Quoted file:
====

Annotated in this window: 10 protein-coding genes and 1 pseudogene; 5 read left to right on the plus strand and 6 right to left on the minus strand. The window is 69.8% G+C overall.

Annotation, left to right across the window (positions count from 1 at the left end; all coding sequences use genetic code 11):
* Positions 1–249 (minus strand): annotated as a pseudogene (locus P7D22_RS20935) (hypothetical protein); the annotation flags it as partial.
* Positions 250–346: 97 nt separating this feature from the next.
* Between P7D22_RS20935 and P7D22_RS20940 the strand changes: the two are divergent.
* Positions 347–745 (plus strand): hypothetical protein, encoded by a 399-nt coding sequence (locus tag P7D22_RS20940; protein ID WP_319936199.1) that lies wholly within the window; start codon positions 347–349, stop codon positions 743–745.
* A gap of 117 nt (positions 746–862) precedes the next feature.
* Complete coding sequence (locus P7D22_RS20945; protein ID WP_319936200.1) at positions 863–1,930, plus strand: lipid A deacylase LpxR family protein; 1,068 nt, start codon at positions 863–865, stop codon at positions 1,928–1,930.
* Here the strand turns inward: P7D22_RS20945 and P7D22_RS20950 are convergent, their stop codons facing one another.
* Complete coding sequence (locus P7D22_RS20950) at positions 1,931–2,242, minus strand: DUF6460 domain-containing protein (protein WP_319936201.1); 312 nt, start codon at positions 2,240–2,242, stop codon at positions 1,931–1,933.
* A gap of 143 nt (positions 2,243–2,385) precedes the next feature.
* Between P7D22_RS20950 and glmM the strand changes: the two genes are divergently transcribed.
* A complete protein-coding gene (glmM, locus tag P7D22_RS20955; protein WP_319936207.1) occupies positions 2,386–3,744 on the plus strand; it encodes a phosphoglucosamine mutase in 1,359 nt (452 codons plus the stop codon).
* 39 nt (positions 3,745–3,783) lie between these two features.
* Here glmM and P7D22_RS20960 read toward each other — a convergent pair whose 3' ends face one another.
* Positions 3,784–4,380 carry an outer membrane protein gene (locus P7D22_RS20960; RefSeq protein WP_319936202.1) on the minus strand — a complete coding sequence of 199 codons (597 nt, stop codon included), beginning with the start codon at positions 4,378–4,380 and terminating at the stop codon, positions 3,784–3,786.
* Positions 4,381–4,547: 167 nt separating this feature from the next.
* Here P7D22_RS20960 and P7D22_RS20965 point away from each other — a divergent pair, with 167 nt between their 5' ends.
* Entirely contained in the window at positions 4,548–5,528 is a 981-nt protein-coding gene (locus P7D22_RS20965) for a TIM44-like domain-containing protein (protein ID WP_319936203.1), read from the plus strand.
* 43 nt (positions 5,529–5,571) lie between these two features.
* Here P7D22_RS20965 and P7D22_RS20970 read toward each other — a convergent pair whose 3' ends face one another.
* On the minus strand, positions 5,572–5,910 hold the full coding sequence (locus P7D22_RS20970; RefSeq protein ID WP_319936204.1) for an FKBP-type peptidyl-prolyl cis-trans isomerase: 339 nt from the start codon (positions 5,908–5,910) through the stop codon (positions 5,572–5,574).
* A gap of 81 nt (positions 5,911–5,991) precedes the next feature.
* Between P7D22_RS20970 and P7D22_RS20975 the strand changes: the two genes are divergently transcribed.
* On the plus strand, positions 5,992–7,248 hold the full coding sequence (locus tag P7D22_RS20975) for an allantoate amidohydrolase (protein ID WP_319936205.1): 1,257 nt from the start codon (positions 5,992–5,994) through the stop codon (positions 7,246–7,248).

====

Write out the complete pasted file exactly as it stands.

Annotated in this window: 10 protein-coding genes and 1 pseudogene; 5 read left to right on the plus strand and 6 right to left on the minus strand. The window is 69.8% G+C overall.

Annotation, left to right across the window (positions count from 1 at the left end; all coding sequences use genetic code 11):
* Positions 1–249 (minus strand): annotated as a pseudogene (locus P7D22_RS20935) (hypothetical protein); the annotation flags it as partial.
* Positions 250–346: 97 nt separating this feature from the next.
* Between P7D22_RS20935 and P7D22_RS20940 the strand changes: the two are divergent.
* Positions 347–745 (plus strand): hypothetical protein, encoded by a 399-nt coding sequence (locus tag P7D22_RS20940; protein ID WP_319936199.1) that lies wholly within the window; start codon positions 347–349, stop codon positions 743–745.
* A gap of 117 nt (positions 746–862) precedes the next feature.
* Complete coding sequence (locus P7D22_RS20945; protein ID WP_319936200.1) at positions 863–1,930, plus strand: lipid A deacylase LpxR family protein; 1,068 nt, start codon at positions 863–865, stop codon at positions 1,928–1,930.
* Here the strand turns inward: P7D22_RS20945 and P7D22_RS20950 are convergent, their stop codons facing one another.
* Complete coding sequence (locus P7D22_RS20950) at positions 1,931–2,242, minus strand: DUF6460 domain-containing protein (protein WP_319936201.1); 312 nt, start codon at positions 2,240–2,242, stop codon at positions 1,931–1,933.
* A gap of 143 nt (positions 2,243–2,385) precedes the next feature.
* Between P7D22_RS20950 and glmM the strand changes: the two genes are divergently transcribed.
* A complete protein-coding gene (glmM, locus tag P7D22_RS20955; protein WP_319936207.1) occupies positions 2,386–3,744 on the plus strand; it encodes a phosphoglucosamine mutase in 1,359 nt (452 codons plus the stop codon).
* 39 nt (positions 3,745–3,783) lie between these two features.
* Here glmM and P7D22_RS20960 read toward each other — a convergent pair whose 3' ends face one another.
* Positions 3,784–4,380 carry an outer membrane protein gene (locus P7D22_RS20960; RefSeq protein WP_319936202.1) on the minus strand — a complete coding sequence of 199 codons (597 nt, stop codon included), beginning with the start codon at positions 4,378–4,380 and terminating at the stop codon, positions 3,784–3,786.
* Positions 4,381–4,547: 167 nt separating this feature from the next.
* Here P7D22_RS20960 and P7D22_RS20965 point away from each other — a divergent pair, with 167 nt between their 5' ends.
* Entirely contained in the window at positions 4,548–5,528 is a 981-nt protein-coding gene (locus P7D22_RS20965) for a TIM44-like domain-containing protein (protein ID WP_319936203.1), read from the plus strand.
* 43 nt (positions 5,529–5,571) lie between these two features.
* Here P7D22_RS20965 and P7D22_RS20970 read toward each other — a convergent pair whose 3' ends face one another.
* On the minus strand, positions 5,572–5,910 hold the full coding sequence (locus P7D22_RS20970; RefSeq protein ID WP_319936204.1) for an FKBP-type peptidyl-prolyl cis-trans isomerase: 339 nt from the start codon (positions 5,908–5,910) through the stop codon (positions 5,572–5,574).
* A gap of 81 nt (positions 5,911–5,991) precedes the next feature.
* Between P7D22_RS20970 and P7D22_RS20975 the strand changes: the two genes are divergently transcribed.
* On the plus strand, positions 5,992–7,248 hold the full coding sequence (locus tag P7D22_RS20975) for an allantoate amidohydrolase (protein ID WP_319936205.1): 1,257 nt from the start codon (positions 5,992–5,994) through the stop codon (positions 7,246–7,248).